I know this is bad practice, but it needs to be done, or I'll need to switch to testng. Is there a way, similar to JUnit 3's testSuite, to specify the order of the tests to be run in a class?

6 Answers 6


If you're sure you really want to do this: There may be a better way, but this is all I could come up with...

JUnit4 has an annotation: @RunWith which lets you override the default Runner for your tests.

In your case you would want to create a special subclass of BlockJunit4ClassRunner, and override computeTestMethods() to return tests in the order you want them executed. For example, let's say I want to execute my tests in reverse alphabetical order:

public class OrderedRunner extends BlockJUnit4ClassRunner {

    public OrderedRunner(Class klass) throws InitializationError {

    protected List computeTestMethods() {
        List list = super.computeTestMethods();
        List copy = new ArrayList(list);
        Collections.sort(copy, new Comparator() {
            public int compare(FrameworkMethod o1, FrameworkMethod o2) {
                return o2.getName().compareTo(o1.getName());
        return copy;
public class OrderOfTest {
    @Test public void testA() { System.out.println("A"); }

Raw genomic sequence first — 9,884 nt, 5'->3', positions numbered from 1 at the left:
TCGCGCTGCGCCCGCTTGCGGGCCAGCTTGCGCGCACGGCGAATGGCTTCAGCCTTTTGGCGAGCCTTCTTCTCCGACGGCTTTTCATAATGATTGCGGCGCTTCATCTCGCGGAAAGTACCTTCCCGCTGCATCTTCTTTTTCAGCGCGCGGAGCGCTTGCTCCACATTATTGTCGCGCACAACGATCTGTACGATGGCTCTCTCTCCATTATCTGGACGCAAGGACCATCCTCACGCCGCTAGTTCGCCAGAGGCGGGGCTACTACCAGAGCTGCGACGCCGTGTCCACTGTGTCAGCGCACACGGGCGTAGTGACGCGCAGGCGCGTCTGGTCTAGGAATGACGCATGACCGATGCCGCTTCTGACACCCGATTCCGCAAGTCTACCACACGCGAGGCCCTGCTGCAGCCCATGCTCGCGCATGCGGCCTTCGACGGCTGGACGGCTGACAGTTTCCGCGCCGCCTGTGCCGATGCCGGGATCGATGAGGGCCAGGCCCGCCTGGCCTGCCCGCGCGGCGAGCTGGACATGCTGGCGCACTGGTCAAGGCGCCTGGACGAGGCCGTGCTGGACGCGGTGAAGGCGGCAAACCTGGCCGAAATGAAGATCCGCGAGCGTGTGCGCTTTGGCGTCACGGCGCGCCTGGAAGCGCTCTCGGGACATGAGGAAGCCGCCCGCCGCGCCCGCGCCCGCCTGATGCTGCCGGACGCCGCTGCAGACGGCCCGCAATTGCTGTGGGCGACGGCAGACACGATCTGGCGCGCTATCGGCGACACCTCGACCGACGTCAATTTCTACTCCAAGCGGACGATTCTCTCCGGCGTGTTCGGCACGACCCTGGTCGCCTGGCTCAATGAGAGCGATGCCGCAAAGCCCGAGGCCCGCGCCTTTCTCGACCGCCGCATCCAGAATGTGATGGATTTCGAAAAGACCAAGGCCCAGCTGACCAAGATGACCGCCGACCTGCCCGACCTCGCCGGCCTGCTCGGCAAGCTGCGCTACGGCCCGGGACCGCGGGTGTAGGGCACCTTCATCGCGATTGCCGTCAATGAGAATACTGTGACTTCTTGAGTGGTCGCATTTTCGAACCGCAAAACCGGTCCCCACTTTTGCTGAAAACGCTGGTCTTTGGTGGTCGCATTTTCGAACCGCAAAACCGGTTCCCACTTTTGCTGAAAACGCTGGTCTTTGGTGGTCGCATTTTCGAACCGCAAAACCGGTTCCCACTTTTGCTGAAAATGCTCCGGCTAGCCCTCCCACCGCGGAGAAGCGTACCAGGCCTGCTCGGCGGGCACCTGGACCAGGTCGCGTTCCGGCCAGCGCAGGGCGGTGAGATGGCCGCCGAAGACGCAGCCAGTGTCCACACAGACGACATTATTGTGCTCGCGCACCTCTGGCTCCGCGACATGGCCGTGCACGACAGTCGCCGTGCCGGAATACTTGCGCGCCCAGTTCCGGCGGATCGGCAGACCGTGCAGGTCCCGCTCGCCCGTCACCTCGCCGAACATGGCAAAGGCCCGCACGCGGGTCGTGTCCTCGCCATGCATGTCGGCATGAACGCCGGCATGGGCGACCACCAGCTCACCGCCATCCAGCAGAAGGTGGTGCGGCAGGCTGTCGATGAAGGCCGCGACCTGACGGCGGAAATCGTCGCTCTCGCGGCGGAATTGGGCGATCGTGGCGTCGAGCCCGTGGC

@Test public void testC() { System.out.println("C"); }
    @Test public void testB() { System.out.println("B"); }

Running this test produces:


For your specific case, you would want a comparator that would sort the tests by name in the order you want them executed. (I would suggest defining the comparator using something like Google Guava's class Ordering.explicit("methodName1","methodName2").onResultOf(...); where onResultOf is provided a function that converts FrameworkMethod to its name... though obviously you are free to implement that any way you want.

  • Thanks for taking the time to answer this Michael.
    – K Poole
    Sep 2, 2010 at 18:11
  • 1
    That's helpful, thanks! BTW, I needed to make one minor change to get it to compile - "new Comparator()" -> "new Comparator<FrameworkMethod>()"
    – kc2001
    Feb 7, 2013 at 12:35

I can see several reasons for doing this, especially when using JUnit to run functional tests or test persistent objects. For example, consider an object Article which is persisted to some kind of persistent storage. If I would like to test the insert, update and delete functionality on the Article object following the unit test principle "all tests should be reorderable and test only a specific part of the functionality", I would have three tests:

  • testInsertArticle()
  • testUpdateArticle()